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Oil spill meeting disappoints residents

By Sara Sneath
April 3, 2014 at 11:01 p.m.
Updated April 3, 2014 at 11:04 p.m.


PORT O'CONNOR - Commercial fishermen and women, oyster harvesters and shrimpers - people who make their living along the Gulf Coast - wanted answers Thursday night from government officials, but many walked away from a meeting disappointed, some even angry.

The residents packed the gymnasium bleachers at Port O'Connor Elementary School. They wanted to know about the oil that drifted south from a 168,000-gallon spill in the Houston Ship Channel. But officials had no professional translator to speak to about half of them in their native Spanish.

Even fishermen and women who speak English left the gym early, feeling as if their questions were unanswered.

Many began filing out the door before the meeting ended. One shouted "I'd rather be watching TV" as he walked out the door.

"All they care about is the wildlife, the birds. They don't care about the fishermen," Sandy Taylor, a commercial oysterwoman, said.

The meeting Thursday night at the school came after more than 60 Calhoun County fishermen and women met with an attorney because their questions about the effects of the oil spill on seafood were unanswered.

Despite several assertions that Matagorda Bay's closure to oystering was an "unfortunate coincidence" resulting from a toxic algae bloom from Texas Department of State Health Services spokesman Jonathan Huss, oyster harvesters continued a line of questioning showing doubt. Dinophysis algae produces a toxin in the stomach of oysters, clams and mussels that can lead to seafood poisoning in humans. Fishing in the area was not closed because of the algae because humans don't eat the entire fish as they do with clams, oysters and mussels, Huss said.

"It's not fatal, but you may want to die after you've had it for three days," Huss said of the seafood poisoning symptoms, which include severe diarrhea.

"Red tide blooms in the heat; why is this algae blooming in the winter?" one oysterman asked. The unified command facilitator for the meeting stopped answering questions linking the oyster closures to the oil spill, stating that the two events were unrelated.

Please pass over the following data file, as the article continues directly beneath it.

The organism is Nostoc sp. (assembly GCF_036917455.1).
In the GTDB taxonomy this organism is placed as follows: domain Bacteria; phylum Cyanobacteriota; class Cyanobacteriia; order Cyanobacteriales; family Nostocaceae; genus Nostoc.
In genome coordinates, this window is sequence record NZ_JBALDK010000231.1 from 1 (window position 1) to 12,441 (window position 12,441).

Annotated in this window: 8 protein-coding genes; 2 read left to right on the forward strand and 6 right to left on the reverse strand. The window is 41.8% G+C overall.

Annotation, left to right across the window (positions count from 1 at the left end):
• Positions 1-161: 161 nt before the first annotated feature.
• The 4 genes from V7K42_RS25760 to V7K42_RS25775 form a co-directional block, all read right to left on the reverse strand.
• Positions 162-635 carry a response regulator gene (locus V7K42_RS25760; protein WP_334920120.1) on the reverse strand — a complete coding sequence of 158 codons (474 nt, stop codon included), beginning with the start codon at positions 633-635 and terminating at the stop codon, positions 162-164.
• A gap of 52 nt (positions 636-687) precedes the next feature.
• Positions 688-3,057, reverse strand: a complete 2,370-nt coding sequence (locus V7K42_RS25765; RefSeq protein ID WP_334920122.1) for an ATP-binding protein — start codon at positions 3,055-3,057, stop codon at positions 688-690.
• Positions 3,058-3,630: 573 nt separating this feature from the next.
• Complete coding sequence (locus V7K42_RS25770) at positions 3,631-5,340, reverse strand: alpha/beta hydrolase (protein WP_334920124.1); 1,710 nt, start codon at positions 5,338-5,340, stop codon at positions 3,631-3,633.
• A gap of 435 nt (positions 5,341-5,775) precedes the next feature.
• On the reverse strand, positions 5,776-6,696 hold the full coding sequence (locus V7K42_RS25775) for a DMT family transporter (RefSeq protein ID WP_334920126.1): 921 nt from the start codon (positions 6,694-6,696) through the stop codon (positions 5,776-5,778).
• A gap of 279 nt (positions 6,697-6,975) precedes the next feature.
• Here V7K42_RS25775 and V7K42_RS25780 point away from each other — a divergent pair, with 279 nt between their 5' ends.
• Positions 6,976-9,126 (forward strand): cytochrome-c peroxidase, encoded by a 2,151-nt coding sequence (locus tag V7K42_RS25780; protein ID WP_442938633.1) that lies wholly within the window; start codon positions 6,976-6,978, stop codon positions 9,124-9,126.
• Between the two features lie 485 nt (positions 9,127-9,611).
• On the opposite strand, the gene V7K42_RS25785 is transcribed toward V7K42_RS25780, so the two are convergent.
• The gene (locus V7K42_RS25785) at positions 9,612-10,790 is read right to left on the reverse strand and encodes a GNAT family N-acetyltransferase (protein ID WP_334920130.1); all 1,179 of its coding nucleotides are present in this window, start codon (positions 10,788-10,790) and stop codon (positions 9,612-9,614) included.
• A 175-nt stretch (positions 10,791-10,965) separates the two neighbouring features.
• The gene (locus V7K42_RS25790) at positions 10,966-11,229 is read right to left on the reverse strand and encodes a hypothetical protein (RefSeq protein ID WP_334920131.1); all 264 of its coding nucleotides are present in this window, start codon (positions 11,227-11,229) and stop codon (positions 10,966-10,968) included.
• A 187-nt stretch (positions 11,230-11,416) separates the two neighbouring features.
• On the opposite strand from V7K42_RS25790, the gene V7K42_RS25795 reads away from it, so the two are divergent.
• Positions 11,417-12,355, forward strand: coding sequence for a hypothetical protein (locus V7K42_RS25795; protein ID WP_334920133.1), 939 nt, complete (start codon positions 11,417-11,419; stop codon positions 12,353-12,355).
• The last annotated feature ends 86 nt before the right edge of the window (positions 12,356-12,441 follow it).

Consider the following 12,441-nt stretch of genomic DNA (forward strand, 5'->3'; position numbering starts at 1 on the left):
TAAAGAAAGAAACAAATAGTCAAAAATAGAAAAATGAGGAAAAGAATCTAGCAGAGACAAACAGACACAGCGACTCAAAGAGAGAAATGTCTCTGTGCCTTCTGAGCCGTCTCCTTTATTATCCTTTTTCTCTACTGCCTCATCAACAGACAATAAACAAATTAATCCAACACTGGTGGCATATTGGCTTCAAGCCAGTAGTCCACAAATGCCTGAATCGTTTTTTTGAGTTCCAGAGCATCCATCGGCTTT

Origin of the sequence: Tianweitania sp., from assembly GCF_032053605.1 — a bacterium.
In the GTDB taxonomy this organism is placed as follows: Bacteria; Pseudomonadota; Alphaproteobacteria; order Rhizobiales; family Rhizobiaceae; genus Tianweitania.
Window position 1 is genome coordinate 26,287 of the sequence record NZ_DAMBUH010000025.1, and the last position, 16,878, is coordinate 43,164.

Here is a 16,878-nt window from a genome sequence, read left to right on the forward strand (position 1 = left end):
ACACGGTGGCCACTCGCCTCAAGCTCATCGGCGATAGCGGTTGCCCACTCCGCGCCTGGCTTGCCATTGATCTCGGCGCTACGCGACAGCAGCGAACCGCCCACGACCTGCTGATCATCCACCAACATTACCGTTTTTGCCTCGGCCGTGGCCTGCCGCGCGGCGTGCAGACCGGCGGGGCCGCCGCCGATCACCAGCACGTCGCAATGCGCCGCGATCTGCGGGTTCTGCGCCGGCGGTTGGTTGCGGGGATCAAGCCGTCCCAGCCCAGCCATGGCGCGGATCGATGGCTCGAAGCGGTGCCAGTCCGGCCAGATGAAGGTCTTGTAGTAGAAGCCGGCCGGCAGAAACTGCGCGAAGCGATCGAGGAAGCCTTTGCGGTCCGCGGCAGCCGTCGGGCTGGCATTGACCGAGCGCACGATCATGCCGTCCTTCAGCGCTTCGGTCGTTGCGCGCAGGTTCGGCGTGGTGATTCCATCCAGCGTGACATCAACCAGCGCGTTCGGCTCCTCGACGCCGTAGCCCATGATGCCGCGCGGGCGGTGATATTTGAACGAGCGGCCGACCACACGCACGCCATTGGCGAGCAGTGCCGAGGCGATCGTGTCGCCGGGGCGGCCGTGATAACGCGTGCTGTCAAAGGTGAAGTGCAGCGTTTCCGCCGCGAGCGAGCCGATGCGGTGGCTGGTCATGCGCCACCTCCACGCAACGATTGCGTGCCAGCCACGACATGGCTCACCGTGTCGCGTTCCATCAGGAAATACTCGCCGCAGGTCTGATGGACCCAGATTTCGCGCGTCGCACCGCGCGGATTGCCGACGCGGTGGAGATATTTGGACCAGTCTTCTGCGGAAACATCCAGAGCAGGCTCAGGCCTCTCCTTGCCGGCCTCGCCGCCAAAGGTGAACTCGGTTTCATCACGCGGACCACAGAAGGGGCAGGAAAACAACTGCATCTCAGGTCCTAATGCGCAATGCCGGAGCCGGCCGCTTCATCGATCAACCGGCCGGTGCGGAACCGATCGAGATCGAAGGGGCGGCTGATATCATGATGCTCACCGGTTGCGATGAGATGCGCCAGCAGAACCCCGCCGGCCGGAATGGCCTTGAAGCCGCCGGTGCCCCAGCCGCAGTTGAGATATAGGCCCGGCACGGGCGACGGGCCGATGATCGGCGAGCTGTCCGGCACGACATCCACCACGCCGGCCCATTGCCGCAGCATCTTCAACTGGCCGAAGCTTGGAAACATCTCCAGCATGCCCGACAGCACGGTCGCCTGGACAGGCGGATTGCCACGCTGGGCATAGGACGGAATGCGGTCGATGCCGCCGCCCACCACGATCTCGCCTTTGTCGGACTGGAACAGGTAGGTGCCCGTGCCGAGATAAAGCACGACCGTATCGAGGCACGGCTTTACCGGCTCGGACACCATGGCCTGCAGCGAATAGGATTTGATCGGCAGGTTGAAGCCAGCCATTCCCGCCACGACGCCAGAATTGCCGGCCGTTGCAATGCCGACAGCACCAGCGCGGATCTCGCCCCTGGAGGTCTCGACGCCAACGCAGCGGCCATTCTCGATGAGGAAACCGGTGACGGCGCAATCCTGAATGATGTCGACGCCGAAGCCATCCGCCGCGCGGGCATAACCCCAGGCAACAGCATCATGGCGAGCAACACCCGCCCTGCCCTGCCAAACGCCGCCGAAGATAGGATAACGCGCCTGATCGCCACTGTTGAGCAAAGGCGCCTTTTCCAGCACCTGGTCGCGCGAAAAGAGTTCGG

Texas Department of State Health Services will be using a map of the oil's route down the Gulf Coast to decide which oyster bays will be tested for polycylic aromatic hydrocarbons, or PAHs, a toxin from oil, Huss said. He said the only beds that would be tested are the ones where oil was above the oyster bed for a significant amount of time. Bays where oil did not enter would not be tested, Huss said.

Several of the fishermen at the meeting said they had seen oil in Matagorda Bay. Huss responded that when the algae surfaces in significant amounts, it can appear as reddish diesel floating on the water.

The heavy oil resulting from the shipwreck in Galveston Bay is lighter than water and will float for a "long, long time," said Kirby Inland Marine spokesman Jim Guidry. Kirby Marine is the responsible party for the cleanup.

Some of the oil will evaporate, and what is left behind will be very dark in color, he said.

On average, Dinophysis algae blooms take 18 to 36 days to clear up, Huss said. The oystering season closes April 30.

"We don't feel like we're going no where. We need somebody to double-check what they say," Erasmo Montemayor, a commercial fishermen, said of the meeting after he walked out.

Montemayor said he didn't feel as if oyster harvesters' concerns were addressed.

"I don't know where that bloom came from," Taylor said.

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